Introduction

Although the thermal therapy methods (interstitial laser therapy, radiofre-quency therapy, and focused ultrasound therapy) are still in the experimental stage, mainly because of difficulties in accurately monitoring tissue temperature changes, they may develop into a minimally invasive alternative to open skull surgery for some brain tumors in the foreseeable future (1,2).

There is compelling physical and biological evidence that localized high-temperature thermal therapy is effective. If any tissue is heated beyond 57-60°C, protein denaturation and subsequent coagulation necrosis occurs. The thermal treatment results in irreversible cell damage in both normal and neoplastic tissues. Thermal energy is not selective, and both normal and neoplastic tissue is coagulated; therefore thermal ablation above the critical temperature is analogous to surgery and not to hyperthermia, which is performed around 41-42°C (3,4).

The magnitude and spatial distribution of temperature changes in the tissue depends on both the delivery parameters (i.e., intensity, duration) and the tissue properties, such as absorption, perfusion, and flow.

Optical characteristics and heat conductivity are variable even among tumors of the same grading (5). Both vascular distribution pattern and tissue perfusion rate have an influence on the spatial distribution of energy delivery and consequently on the volume of tissue affected by the treatment (6). Because of variable tissue properties, the outcome of such a treatment is difficult to predict.

The use of optical fibers for interstitial laser therapy (ILT) and the medical application of radiofrequency (RF) and microwave devices significantly advanced the ablation field by allowing percutaneous treatment. These are probe-delivered minimally invasive targeted heat deposition methods. Currently, high-energy focused ultrasound (HIFU) is a noninvasive extracorporeal alternative (1).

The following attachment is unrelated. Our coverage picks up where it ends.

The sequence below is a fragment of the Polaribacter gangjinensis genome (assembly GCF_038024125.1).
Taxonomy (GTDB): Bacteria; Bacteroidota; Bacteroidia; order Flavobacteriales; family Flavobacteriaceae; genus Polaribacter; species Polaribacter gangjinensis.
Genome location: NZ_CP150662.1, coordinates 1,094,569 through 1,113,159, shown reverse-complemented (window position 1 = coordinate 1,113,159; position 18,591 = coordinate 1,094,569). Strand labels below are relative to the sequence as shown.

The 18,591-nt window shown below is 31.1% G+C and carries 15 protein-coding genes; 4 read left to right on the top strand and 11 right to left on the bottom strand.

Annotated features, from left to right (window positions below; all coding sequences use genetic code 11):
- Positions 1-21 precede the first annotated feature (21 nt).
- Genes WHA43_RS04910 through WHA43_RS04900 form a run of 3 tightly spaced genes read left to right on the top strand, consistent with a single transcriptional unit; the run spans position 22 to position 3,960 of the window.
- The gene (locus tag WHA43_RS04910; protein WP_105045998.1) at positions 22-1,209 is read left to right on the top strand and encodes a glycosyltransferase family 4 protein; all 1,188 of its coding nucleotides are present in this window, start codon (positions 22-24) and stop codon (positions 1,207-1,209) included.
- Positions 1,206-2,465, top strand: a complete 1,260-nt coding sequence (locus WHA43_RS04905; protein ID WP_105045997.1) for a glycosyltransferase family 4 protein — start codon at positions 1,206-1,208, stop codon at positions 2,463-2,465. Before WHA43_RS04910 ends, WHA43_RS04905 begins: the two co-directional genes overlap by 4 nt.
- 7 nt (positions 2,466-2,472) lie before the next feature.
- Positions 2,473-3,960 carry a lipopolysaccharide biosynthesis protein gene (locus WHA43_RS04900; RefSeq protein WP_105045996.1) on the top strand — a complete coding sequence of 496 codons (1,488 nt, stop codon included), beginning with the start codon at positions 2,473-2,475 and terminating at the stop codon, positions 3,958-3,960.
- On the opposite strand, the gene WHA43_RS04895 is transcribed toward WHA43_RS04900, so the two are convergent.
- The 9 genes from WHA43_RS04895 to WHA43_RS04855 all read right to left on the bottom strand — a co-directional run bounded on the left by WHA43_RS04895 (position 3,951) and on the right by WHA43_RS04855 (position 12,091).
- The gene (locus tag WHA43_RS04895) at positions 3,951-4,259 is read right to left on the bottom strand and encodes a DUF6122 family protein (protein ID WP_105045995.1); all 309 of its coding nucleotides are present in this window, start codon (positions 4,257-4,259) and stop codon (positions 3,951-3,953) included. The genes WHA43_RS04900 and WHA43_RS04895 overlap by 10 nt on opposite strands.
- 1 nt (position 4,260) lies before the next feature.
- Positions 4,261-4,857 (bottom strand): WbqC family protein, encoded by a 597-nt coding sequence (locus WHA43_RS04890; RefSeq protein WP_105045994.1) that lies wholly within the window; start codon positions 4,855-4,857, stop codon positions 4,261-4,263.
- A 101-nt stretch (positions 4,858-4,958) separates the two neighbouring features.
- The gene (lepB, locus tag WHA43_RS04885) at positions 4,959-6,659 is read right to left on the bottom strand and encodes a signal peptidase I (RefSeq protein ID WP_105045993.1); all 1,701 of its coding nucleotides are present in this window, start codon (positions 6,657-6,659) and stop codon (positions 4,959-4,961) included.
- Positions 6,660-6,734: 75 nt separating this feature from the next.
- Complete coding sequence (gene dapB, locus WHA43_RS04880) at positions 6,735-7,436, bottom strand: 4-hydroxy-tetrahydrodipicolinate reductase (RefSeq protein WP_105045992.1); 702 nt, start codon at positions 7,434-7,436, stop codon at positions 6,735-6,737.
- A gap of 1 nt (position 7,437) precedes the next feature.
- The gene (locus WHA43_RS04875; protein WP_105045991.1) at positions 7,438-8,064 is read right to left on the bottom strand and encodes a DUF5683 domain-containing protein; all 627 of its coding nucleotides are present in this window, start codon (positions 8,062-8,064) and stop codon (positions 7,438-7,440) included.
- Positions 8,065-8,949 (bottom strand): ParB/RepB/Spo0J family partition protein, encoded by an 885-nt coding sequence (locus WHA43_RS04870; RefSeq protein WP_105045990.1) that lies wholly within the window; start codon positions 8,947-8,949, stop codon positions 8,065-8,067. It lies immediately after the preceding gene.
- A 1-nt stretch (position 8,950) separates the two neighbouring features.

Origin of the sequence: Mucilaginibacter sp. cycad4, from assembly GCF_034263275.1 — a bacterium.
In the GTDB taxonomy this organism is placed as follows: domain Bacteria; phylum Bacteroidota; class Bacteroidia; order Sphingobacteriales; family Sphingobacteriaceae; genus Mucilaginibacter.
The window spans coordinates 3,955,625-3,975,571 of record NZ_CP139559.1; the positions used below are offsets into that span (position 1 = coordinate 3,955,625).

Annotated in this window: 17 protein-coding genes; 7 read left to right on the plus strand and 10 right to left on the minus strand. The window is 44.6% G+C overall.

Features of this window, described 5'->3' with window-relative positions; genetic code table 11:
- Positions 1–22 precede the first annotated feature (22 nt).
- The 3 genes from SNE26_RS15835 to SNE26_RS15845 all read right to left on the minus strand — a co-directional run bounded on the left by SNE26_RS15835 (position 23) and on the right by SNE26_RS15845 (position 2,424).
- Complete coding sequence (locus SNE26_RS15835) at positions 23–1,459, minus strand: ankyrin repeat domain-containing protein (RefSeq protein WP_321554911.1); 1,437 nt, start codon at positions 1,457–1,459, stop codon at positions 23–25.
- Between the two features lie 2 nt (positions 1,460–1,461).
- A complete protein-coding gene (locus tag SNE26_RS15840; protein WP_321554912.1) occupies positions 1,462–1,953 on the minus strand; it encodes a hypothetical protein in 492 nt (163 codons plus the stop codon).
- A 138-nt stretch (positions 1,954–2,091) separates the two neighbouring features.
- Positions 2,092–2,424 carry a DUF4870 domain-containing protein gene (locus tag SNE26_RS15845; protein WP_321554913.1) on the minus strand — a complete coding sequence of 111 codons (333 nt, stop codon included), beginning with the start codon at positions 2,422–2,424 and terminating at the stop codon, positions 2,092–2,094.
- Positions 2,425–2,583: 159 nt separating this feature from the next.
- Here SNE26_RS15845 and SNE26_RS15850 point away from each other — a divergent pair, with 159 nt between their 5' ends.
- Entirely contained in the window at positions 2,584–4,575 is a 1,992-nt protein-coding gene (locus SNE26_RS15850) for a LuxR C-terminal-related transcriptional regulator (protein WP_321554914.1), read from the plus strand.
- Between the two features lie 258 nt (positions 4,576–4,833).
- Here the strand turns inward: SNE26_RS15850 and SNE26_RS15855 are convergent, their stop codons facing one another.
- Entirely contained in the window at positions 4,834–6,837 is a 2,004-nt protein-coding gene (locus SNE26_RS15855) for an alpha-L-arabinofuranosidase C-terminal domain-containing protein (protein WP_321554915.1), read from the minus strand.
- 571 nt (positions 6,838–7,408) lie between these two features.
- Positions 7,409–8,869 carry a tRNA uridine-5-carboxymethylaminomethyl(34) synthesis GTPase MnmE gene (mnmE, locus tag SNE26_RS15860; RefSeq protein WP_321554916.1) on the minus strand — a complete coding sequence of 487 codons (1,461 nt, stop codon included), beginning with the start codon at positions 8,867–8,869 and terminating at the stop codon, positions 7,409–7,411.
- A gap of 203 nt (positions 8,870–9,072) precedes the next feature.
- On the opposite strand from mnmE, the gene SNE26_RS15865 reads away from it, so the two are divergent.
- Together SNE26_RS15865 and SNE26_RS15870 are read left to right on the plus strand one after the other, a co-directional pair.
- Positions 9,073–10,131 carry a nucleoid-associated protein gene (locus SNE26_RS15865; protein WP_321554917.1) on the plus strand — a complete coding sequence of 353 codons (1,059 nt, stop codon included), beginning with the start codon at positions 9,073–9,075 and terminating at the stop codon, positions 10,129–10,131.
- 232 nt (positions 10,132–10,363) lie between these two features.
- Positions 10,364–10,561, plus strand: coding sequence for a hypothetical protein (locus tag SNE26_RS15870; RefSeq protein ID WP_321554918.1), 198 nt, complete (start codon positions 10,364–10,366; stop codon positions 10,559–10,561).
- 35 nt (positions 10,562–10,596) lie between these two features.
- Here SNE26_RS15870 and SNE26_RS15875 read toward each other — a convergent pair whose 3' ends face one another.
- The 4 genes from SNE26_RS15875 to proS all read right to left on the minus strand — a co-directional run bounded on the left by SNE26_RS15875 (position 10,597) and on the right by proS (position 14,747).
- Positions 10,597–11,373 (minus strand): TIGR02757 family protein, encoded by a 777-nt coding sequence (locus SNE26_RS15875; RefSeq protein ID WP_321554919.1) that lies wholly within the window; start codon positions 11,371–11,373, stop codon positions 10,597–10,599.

Thermal ablation methods have been known for decades, but their broader acceptance was restricted because of the lack of real-time volumetric "closed-

From: Minimally Invasive Neurosurgery, edited by: M.R. Proctor and P.M. Black © Humana Press Inc., Totowa, NJ

loop" feedback control of energy deposition. Without control of thermal energy spread in the tissue, safe and efficient thermal therapy cannot be carried out. This is especially true in the brain where not only is it important to achieve complete tumor treatment but injury of critical normal structures should be avoided.

Clinically applicable thermal coagulation has to be limited to the target volume and should not damage the surrounding normal tissue. This can be achieved by defining the exact 3D extent of the targeted tissue volume and the extent of heating within and outside the targeted tissue volume. Image guidance and image-guided therapy delivery control is necessary for thermal ablation of tumors. Accurate spatial and temporal temperature control is essential in the brain, where thermal damage must be limited to the target, especially if the targeted volume is close to critical structures (7).

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